Tumor suppressor protein p53 is a positive regulator of MDM2 gene expression and the mdm2 protein can bind to p53, preventing the transactivation of p53 responsive genes, thus mimicking TP53 mutation. The authors looked for alterations that could affect, directly and indirectly, p53 function in 13 patients with extrahepatic cholangiocarcinoma. Molecular analysis by single strand conformation polymorphism and DNA sequencing revealed that TP53 gene mutations occurred in only 2 of 13 cholangiocarcinomas. High levels of mdm2 protein were found, by immunohistochemical staining, in 61% of the cholangiocarcinomas and in almost all specimens (70%) displaying stabilized p53 protein in the absence and in the presence of TP53 mutations. The finding of co-overexpressed mdm2 and p53 proteins in cholangiocarcinomas indicates that they can upregulate the expression of mdm2 protein to a level sufficient for binding and accumulating p53 in a presumably inactive complexed form. The presence of TP53 mutations or upregulation of MDM2 gene expression in 9 of the 13 cholangiocarcinomas strongly supports that the impairment of the p53 pathway is an important and specific step in cholangiocarcinoma pathogenesis. At variance with other authors, no alteration of p16(ink4)/CDKN2 gene was observed in all 13 cholangiocarcinomas.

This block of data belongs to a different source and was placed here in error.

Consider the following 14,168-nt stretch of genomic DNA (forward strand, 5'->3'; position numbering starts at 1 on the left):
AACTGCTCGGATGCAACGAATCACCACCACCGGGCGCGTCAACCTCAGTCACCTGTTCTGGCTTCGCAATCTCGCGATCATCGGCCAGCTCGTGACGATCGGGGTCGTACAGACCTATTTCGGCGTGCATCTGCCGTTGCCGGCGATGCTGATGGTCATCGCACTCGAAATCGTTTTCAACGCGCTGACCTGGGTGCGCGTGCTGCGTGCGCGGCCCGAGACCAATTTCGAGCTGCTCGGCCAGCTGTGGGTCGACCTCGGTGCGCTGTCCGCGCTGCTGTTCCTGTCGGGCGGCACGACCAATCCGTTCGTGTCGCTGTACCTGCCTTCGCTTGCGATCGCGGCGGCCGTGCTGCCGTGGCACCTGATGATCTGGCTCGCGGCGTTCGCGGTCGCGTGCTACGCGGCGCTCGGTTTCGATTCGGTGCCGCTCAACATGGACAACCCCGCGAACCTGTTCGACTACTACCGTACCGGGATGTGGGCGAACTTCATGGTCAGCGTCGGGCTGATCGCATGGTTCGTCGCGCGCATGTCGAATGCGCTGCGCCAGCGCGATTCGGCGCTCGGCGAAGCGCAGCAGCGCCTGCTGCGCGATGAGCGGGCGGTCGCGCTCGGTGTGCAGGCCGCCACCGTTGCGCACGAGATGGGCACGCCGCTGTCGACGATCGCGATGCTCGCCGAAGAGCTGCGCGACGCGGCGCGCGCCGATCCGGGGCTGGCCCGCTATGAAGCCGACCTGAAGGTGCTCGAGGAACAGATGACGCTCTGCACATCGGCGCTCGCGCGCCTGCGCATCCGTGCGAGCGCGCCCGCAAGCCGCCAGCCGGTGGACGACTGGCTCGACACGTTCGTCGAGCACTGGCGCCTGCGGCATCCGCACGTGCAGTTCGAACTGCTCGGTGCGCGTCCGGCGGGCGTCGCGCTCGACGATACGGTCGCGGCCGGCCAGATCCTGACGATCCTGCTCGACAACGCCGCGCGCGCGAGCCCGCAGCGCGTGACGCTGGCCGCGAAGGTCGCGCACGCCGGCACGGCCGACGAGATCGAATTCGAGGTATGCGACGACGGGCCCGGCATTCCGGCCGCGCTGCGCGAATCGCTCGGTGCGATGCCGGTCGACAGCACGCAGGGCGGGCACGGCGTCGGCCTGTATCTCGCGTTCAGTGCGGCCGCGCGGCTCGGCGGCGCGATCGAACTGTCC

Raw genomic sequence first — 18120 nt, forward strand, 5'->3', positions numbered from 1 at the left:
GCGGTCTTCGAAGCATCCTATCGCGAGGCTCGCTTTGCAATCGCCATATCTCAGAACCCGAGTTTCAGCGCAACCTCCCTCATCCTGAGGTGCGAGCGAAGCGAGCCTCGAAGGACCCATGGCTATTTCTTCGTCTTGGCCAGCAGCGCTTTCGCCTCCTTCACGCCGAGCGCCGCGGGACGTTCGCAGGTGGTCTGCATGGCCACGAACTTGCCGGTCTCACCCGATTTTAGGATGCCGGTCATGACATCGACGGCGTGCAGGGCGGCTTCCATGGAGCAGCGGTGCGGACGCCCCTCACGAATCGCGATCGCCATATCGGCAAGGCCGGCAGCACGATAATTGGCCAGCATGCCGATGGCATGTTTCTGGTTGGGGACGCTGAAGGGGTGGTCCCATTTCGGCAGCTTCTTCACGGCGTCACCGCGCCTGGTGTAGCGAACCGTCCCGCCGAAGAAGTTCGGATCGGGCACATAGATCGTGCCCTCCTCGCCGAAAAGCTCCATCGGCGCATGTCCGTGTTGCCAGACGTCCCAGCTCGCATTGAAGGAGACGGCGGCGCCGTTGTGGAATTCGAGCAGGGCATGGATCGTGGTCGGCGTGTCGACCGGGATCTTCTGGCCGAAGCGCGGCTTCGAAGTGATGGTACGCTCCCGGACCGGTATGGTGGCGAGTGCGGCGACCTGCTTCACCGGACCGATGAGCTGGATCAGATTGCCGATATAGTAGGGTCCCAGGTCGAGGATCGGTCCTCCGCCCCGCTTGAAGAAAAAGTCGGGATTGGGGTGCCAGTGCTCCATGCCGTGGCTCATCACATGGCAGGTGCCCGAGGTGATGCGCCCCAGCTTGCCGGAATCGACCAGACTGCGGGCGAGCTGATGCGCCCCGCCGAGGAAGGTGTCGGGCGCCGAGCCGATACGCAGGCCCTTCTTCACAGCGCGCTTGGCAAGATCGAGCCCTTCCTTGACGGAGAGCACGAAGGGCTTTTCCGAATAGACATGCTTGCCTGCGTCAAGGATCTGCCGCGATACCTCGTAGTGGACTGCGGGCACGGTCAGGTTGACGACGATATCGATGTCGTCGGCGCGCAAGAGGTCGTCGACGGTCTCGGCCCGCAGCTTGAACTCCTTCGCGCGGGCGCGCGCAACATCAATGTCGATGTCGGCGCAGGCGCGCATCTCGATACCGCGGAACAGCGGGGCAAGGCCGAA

- Human cholangiocarcinoma
- mdm2/p53 immunophenotype
- p16(ink4)/CDKN2 gene mutations
- TP53 gene mutations
ASJC Scopus subject areas
- Pathology and Forensic Medicine